Perhaps out of a reaction to negative critical buzz, Goro seems to be going as far away from fantasy as possible with his humble follow-up. The story, based on a novel, seems closer to Takahata and Kondo than Miyazaki. Set in 1960s Japan, From up on Poppy Hill is a drama about two young students fighting to protect an old building, as the city plans to tear it down for the upcoming Tokyo Olympics. Despite being rushed to completion after the 2011 tsunami, the film premiered to Western audiences at Toronto International Film Festival to positive reviews. Twitch compared it to Whisper of the Heart, but says it falls short of matching its quality. Regardless, From up on Poppy Hill appears to be a bold step forward for Goro.
Yonebayashi is the studio’s youngest director since Mochizuki. He’s young enough to have grown up on Ghibli films, as well old enough to make them. With early animation credits on Jin-Roh, Serial Experiments Lain, and Princess Mononoke, Yonebayashi soon cut his teeth as key animator on major Ghibli productions.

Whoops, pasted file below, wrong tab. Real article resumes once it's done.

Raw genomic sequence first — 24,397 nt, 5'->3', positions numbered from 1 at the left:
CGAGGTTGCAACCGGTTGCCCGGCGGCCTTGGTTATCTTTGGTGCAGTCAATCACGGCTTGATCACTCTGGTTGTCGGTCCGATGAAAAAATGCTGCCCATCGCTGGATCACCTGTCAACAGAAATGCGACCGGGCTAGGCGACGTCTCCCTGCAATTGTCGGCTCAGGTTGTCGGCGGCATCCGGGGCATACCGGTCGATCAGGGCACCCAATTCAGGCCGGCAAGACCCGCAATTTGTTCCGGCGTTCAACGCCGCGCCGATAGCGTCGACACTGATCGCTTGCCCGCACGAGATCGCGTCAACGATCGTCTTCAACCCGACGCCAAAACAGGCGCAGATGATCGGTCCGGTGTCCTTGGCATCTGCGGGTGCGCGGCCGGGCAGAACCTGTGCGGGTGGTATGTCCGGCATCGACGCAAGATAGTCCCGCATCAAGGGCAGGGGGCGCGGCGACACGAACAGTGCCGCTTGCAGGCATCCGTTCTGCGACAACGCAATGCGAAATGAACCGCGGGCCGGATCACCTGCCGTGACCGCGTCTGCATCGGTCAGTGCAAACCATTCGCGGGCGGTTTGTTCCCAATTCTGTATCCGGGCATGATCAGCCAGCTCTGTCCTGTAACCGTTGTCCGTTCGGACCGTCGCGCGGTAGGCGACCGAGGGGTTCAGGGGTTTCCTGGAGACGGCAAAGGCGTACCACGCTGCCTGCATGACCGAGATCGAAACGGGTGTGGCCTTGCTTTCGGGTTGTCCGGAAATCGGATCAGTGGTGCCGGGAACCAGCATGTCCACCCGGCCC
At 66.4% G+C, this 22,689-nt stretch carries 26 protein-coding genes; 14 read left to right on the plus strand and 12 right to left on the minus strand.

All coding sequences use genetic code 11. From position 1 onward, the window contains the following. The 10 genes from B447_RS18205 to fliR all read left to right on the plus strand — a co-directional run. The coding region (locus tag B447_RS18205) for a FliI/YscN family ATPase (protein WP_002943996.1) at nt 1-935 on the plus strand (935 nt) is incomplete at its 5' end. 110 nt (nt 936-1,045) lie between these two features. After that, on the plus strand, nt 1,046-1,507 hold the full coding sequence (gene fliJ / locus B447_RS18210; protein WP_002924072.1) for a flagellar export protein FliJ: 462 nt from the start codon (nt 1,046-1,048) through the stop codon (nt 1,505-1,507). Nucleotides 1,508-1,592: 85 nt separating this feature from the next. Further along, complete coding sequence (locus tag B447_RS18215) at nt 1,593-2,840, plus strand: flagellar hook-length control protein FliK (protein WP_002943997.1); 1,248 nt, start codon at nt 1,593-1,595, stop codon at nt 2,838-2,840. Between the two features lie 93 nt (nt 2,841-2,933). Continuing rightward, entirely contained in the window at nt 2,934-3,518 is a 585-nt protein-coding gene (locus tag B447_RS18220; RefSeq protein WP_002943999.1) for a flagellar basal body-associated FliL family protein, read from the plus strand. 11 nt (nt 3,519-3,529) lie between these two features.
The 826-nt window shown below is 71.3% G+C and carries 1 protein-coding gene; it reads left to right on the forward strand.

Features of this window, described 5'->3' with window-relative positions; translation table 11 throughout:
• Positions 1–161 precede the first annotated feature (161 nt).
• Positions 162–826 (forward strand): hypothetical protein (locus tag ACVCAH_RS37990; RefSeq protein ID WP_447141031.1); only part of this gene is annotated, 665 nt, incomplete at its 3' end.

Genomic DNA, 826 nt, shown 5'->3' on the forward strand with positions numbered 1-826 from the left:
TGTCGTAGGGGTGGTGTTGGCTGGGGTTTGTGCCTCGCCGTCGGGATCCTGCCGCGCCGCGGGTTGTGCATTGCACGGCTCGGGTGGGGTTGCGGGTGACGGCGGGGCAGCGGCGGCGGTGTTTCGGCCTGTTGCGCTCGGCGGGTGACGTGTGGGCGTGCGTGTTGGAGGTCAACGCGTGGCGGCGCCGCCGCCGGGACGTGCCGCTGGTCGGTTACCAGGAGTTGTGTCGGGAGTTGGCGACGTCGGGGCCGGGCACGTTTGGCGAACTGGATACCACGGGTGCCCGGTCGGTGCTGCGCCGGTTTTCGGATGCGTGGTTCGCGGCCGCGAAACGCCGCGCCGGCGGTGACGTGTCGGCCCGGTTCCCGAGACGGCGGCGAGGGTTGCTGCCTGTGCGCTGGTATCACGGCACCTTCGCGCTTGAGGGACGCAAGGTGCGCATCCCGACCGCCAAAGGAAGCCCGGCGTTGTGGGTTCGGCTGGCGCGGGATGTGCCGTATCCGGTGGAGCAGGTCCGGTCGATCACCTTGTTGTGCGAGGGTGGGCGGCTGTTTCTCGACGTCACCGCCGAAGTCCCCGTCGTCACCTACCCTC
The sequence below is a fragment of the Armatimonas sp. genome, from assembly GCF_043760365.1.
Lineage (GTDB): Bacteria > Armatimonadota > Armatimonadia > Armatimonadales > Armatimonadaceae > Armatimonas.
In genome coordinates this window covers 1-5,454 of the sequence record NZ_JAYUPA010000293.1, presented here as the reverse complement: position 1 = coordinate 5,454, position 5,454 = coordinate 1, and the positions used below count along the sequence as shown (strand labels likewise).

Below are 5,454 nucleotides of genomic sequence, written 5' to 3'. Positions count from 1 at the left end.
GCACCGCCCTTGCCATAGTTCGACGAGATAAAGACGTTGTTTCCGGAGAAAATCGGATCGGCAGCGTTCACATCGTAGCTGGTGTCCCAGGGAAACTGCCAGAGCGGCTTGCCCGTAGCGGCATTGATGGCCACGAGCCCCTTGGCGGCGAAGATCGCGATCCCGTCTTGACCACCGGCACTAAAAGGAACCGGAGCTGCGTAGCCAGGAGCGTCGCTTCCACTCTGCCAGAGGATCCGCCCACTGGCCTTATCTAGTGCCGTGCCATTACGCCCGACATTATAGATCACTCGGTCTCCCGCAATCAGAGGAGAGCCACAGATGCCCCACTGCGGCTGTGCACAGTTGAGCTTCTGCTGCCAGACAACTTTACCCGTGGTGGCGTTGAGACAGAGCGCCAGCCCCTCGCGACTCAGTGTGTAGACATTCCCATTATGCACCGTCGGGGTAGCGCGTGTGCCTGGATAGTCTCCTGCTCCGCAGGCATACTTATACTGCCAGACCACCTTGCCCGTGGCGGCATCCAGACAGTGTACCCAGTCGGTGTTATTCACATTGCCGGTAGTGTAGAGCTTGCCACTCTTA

After the disappointing Tales from Earthsea, it’s hard to put a lot of faith into another new Ghibli director. However, Yonebayashi understands animation a lot better than Goro. While Arrietty isn’t an instant classic, it establishes Yonebayashi as the company’s most talented new director since Kondo. He directs with the languid pacing of Takahata, while drumming up tension and making fantasy feel tangible. The attention to detail is what makes Arrietty such a captivating adventure. It’s easy to look at a kitchen and view it as a human, but through fantastic animation, direction, and audio design, you see it through the eyes of the one-inch tall protagonist.